1968 – Time describes the extremely negative reception HV received outside the Catholic hierarchy, suggesting HV reflects the opinions of a tiny minority of the Church leadership who are interested in maintaining an outdated policy. The article quotes a gynecologist that HV’s claim that contraception would lead to the degradation of women “was a gratuitous slap at Protestant wives.” The article offers no further explanation of that mysterious comment. (7)
1968-2011 – Controversy subsides in the Church community but is stoked again by the Obama Administration’s decision to ignore Catholic entreaties to include a conscience clause in proposed ruling on insurance coverage of contraception treatment.
(1) Elizabeth Connell, “Contraception in the Prepill Era”, Contraception, 1999, 59, 7S-10S.
(2) B. Asbell, The Pill: A Biography of the Drug That Changed the World. 1995.
(3) William Shannon, “The Papal Commission on Birth Control” in The lively debate: response to Humanae vitae. 1970. Pp. 70-103.
(4) Leon Bouvier, “Catholics and Contraception”, Journal of Marriage and the Family, Aug. 1972. Pp. 514-522.
(5) Janet Smith, “Pope Paul VI as Prophet: Have Humane Vitae’s Bold Predictions Come True?”. Retrieved on February 14, 2011 from http://www.nd.edu/~afreddos/courses/264/popepaul.htm
(6) William May, “The Cultural and Ecclesial Situation 1964 to 1967: Paving the Way for Dissent From Church Teachings on Contraception”, Nova et Vetera, 2009, 7, pp. 711-729.
(7) Time, “The Pope and Birth Control: A Crisis in Catholic Authority”, August 9, 1968. pp. 54-58.
Obama administration picks a fight with Catholics, Washington Post.
The HHS Decision, America, The National Catholic Weekly.
Bad Decision, Commonweal.
Conscience and Uncontroversial Truth, a piece by Janet Smith in the January 2009 edition of The Priest. She anticipates many of the arguments we are hearing about the HHS rule of health care professionals coerced into violating their deepest beliefs .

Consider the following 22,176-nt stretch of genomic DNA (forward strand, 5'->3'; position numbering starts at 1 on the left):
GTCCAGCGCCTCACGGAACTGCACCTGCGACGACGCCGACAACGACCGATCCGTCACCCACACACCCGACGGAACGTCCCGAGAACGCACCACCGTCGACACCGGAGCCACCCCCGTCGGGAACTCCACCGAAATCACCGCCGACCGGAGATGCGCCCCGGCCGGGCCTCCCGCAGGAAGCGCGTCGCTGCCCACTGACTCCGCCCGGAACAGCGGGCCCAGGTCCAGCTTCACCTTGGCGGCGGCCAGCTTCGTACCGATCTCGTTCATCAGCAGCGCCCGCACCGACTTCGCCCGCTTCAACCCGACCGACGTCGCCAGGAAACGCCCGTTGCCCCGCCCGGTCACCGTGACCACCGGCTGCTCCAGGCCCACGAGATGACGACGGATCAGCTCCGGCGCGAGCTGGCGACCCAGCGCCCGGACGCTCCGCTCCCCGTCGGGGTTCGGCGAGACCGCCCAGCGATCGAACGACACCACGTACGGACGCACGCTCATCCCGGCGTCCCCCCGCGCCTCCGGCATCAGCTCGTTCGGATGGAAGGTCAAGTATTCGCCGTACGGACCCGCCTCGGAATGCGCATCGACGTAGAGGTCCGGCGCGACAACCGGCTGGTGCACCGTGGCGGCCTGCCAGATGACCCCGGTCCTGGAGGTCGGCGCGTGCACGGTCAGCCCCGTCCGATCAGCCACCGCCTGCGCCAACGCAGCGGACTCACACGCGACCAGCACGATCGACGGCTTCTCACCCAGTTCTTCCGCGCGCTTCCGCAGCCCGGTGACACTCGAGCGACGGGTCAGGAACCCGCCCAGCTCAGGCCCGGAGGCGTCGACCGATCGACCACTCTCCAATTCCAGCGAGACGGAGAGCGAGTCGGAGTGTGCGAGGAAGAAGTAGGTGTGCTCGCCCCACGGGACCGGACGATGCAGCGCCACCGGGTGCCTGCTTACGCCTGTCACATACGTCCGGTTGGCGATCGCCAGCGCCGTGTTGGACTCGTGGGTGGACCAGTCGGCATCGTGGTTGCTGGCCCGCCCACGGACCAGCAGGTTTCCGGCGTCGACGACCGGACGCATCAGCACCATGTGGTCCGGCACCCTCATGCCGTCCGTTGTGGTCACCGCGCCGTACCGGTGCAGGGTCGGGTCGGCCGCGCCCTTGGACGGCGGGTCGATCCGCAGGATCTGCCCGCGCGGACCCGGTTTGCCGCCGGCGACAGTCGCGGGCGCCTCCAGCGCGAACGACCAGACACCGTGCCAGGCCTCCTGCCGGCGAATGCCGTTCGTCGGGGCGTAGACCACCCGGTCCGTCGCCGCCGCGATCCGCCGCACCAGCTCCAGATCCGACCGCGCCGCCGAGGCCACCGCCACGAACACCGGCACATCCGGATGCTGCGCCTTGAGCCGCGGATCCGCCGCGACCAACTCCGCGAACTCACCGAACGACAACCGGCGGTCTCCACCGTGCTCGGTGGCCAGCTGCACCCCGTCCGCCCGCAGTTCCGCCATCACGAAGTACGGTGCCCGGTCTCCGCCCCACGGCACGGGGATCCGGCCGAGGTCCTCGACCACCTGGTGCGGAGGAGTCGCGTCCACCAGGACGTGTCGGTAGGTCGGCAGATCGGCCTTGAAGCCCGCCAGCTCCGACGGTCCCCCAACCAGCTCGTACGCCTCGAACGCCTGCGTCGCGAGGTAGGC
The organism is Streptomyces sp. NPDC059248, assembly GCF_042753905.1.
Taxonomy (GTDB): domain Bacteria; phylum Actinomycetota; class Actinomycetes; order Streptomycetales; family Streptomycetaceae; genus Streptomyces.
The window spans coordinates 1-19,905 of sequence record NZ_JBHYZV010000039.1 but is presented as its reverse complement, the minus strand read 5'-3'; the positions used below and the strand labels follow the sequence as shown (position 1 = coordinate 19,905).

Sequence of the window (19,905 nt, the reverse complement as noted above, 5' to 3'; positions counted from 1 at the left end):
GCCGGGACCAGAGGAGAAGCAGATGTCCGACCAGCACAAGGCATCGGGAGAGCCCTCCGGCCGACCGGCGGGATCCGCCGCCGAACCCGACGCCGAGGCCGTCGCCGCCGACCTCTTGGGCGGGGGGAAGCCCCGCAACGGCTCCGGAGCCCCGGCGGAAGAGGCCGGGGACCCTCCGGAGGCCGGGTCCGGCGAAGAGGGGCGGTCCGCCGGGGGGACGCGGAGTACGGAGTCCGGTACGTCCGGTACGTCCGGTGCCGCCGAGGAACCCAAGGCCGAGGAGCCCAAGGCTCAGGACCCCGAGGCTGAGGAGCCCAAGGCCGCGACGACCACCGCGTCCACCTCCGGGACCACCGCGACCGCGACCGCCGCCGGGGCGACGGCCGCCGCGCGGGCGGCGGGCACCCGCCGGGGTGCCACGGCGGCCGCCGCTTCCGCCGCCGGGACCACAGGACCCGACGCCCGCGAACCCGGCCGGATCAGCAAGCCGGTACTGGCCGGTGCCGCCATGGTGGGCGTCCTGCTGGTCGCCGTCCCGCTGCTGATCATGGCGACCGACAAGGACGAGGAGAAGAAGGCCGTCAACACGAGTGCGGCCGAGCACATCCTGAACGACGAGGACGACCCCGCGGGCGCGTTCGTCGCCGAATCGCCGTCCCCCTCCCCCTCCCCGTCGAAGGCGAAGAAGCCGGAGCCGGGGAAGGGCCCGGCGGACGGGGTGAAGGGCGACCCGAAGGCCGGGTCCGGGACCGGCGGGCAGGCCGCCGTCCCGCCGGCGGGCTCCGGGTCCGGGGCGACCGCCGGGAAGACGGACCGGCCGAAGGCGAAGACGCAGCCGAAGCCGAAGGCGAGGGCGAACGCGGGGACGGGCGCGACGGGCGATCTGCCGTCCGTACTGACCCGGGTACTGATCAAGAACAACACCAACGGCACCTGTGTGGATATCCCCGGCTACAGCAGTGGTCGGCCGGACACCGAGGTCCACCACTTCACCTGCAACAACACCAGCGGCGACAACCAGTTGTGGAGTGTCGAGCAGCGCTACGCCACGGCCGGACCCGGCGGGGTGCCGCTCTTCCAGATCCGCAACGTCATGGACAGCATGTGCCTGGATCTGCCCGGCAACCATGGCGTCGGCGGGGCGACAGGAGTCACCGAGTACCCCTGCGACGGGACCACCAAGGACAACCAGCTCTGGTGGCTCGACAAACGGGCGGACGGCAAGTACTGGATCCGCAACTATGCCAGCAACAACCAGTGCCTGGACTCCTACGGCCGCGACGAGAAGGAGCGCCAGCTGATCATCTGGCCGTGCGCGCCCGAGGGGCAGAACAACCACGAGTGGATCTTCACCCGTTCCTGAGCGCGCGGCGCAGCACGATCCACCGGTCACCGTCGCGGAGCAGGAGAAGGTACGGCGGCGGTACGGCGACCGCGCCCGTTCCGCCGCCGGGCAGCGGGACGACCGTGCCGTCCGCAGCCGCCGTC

Santorum Catches Up with Romney, a Pew Poll showing Santorum preferred by Catholic voters. Perhaps this HHS issue has highlighted Catholic issues in the minds of Catholic voters.
President Obama, the Right Not to Do Wrong, and the Politics of Ruse and Delay. A Witherspoon Institute piece that explores the alleged right to be coerced by the state.
The HHS Mandate and Legal Precedent. Another Witherspoon Institute piece looking at the latest claim from supporters of the HHS ruling suggesting the ruling is no different than President Bush’s federal policies on contraceptive services.
President Obama’s Policies The Same as President Bush’s Policies. This article from the liberal magazine Mother Jones lays the groundwork for the current argument that President Obama is just following the lead of President Bush.
Contraception Provision Sets Off Firestorm. National Public Radio has an 8 minute piece interviewing New York Times reporter Laurie Goodstein on the current public state of the controversy. The site provides a written transcript of the interview as well. A good representation of what an informed, secular view of the issue looks like.
Faith and Politics Collide in Contraception Debate. Talk of the Nation interviews Michael Gerson, columnist for the Washington Post, and Sister Simone Campbell, director of NETWORK, a lobby group of “progressive” Catholics. A A robust and intelligent discussion on balancing religious beliefs and societal values. You can read the written transcript or listen to the entire 30 minute broadcast.
HHS and Soft Totalitarianism. George Weigel, Distinguished Senior Fellow of the Ethics and Public Policy Center in Washington, D.C., writes at First Things that